Scary Reasons to Cut Cardio
A tsunami of scientific studies have recently been published that give us 5 more scary reasons to ditch traditional cardio.
This breaking research just goes to show you that unless you are training for endurance sports, there’s practically no good reason to engage in long, slow cardio (especially really long sessions as you’ll discover in a moment).
First up, let’s take a look at why cardio fails as much as Jeff Spicoli from Fast Times at Ridgemont High.
(I’m saving the scariest study for last.)
In a study titled, “Why do individuals not lose more weight from an exercise intervention at a defined dose? An energy balance analysis“, researchers found that weight loss from cardio was always lower than predicted (using a standard calories in vs. calories out approach).
The article, published in Obesity Reviews (Vol. 13 Issue 6), explained that cardio doesn’t work for FOUR reasons:
a) Some people eat more when they start a cardio program
b) Calorie burning at rest often decreases with cardio
c) Calorie-burning lean tissue is often lost
d) Cardio programs cause you to do less activity over the day
So if you’re still trying to lose fat with cardio, those are the reasons why it’s not working (or why it didn’t work for you before you switched to Turbulence Training).
Second, speaking of TT style training, we now have another research study showing the fat burning power of interval training. This time, it’s from China…
In the study published in the Journal of Sports Medicine and Physical Fitness (2012 Jun;52(3):255-62), 60 overweight young women were separated into three groups.
Group 1 did a high intensity interval training (HIIT) program
Group 2 did moderate intensity continuous training (MICT)
Group 3 was a non-training control group.
Groups 1 & 2 trained five days per week for 12 weeks.
The researchers concluded that the HIIT group achieved better results than those in the MICT group.
But it’s not “new” to hear about intervals being better than slow cardio for fat loss, so finally, here’s the FIFTH scary reason you need to avoid cardio.
And believe me, it’s frightening, particularly to those who love their long-distance events like marathons.
In a study published in the Mayo Clinic Proceedings (2012 Jun;87(6):587-95), researchers concluded that there are potential adverse cardiovascular effects from excessive endurance exercise.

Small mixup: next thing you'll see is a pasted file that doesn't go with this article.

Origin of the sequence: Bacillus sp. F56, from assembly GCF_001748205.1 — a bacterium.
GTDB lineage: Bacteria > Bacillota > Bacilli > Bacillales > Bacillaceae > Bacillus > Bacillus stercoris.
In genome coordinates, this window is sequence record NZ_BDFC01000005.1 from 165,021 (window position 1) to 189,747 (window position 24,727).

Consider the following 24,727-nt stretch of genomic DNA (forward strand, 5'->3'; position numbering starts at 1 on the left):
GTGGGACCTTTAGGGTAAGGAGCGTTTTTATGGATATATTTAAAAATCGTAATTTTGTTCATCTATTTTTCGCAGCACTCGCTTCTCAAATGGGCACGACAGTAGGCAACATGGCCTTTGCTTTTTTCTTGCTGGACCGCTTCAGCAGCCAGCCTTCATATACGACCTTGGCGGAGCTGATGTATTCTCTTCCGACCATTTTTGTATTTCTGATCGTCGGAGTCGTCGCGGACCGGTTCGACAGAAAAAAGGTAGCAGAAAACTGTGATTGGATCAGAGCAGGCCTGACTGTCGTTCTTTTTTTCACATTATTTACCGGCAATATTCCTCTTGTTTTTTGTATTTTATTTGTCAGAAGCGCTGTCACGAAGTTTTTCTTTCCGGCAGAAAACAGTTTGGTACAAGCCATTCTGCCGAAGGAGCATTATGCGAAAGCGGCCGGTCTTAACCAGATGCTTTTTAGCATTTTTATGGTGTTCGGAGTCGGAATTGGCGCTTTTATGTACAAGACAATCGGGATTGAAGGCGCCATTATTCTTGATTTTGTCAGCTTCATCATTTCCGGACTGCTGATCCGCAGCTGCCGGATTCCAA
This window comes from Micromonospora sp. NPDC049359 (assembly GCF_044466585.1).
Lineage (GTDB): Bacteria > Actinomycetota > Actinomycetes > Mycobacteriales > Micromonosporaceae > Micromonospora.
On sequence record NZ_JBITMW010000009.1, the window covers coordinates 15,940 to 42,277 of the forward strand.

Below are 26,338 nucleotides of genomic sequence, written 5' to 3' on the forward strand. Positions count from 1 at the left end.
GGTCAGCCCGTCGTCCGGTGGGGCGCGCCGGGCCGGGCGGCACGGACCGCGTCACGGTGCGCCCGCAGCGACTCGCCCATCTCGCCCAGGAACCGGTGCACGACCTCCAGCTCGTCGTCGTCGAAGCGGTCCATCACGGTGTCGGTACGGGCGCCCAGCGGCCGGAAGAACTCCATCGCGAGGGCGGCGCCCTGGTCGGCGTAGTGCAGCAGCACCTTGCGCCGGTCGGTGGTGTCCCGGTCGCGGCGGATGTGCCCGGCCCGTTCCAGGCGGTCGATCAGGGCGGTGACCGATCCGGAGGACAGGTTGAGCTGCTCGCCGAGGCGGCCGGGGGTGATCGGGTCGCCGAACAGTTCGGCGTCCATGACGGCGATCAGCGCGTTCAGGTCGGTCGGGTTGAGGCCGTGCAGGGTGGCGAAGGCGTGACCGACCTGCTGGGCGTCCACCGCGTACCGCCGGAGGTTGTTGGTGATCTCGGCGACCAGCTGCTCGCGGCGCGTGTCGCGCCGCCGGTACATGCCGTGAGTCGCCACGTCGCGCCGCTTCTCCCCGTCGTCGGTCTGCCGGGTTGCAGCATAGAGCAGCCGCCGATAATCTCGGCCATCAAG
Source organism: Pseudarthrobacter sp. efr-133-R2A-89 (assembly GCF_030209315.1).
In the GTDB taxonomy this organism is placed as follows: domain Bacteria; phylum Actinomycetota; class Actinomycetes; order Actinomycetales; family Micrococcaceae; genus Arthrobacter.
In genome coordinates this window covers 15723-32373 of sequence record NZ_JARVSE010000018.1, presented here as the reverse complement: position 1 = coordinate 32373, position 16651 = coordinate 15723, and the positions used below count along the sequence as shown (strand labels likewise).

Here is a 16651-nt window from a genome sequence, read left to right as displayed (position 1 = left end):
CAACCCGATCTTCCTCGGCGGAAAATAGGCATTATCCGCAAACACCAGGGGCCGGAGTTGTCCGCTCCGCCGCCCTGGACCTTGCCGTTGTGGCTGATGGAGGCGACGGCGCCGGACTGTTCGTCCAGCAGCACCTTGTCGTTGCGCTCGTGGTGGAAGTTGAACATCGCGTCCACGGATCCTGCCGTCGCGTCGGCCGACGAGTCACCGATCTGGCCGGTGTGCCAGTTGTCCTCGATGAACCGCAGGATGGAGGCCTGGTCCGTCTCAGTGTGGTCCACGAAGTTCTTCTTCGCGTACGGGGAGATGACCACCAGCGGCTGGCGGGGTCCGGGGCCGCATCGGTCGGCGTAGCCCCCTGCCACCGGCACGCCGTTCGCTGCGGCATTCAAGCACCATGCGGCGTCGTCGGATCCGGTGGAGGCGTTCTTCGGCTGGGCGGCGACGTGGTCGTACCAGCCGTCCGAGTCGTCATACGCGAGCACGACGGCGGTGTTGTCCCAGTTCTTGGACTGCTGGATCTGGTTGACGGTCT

Frankly, this shouldn’t come as a surprise to anyone. After all, what happens when you do a high-volume workout?
Well, your muscles get really sore, right? And that’s called muscle damage.
Now think for a second…what is your heart?
It’s a muscle.
Therefore, when you do high-volume cardiovascular training, your heart experiences a LOT of muscle damage, and over the long-term this can damage your heart.
The researchers from the Mid America Heart Institute of Saint Luke’s Hospital in Kansas City, MO, said that while regular, short workouts are good for your heart, that long-term excessive endurance exercise may cause “pathologic” structural remodeling of the heart and large arteries”.
Pathological is bad, very bad.
You’ve heard the phrase “pathological liar”, right? Well, just imagine someone with a pathological heart. Notta too good.
The scientists found that training for and competing in extreme endurance events such as marathons, ultramarathons, ironman distance triathlons, and very long distance bicycle races, damage the heart.
Worse, they found that if done for years, it creates “patchy myocardial fibrosis” and could lead to arrhythmias.
Something to keep in mind if you’re a hardcore marathoner.
Get your heart checked.
It always disheartens me to read stories of men who pass away while running (the Toronto marathon had another death during the race last year). So make sure your ticker is up to par if you’re a cardio fanatic.
Be careful with your cardio, if you must do it at all.
For fat loss, it’s certainly not mandatory.
Diet is much more important than exercise (for both fat loss and heart-health), so take some of that excessive endurance training time and put it towards preparing a healthier diet.
No matter what, I want you to be active, but safe and smart.
As the lead researcher in that last study wisely said:
“When people come to me as a cardiologist and say they want to run a marathon I say, ‘OK, do one and cross it off your bucket list and then let’s focus on an exercise pattern that’s more ideal to producing long-term health benefits and improving your longevity.”
Words to live by.
Pardon me, words to live a LONG-TIME by.
TOMORROW: No-equipment fat-burning alternatives to cardio
Train hard but safe,
Craig Ballantyne, CTT
Certified Turbulence Trainer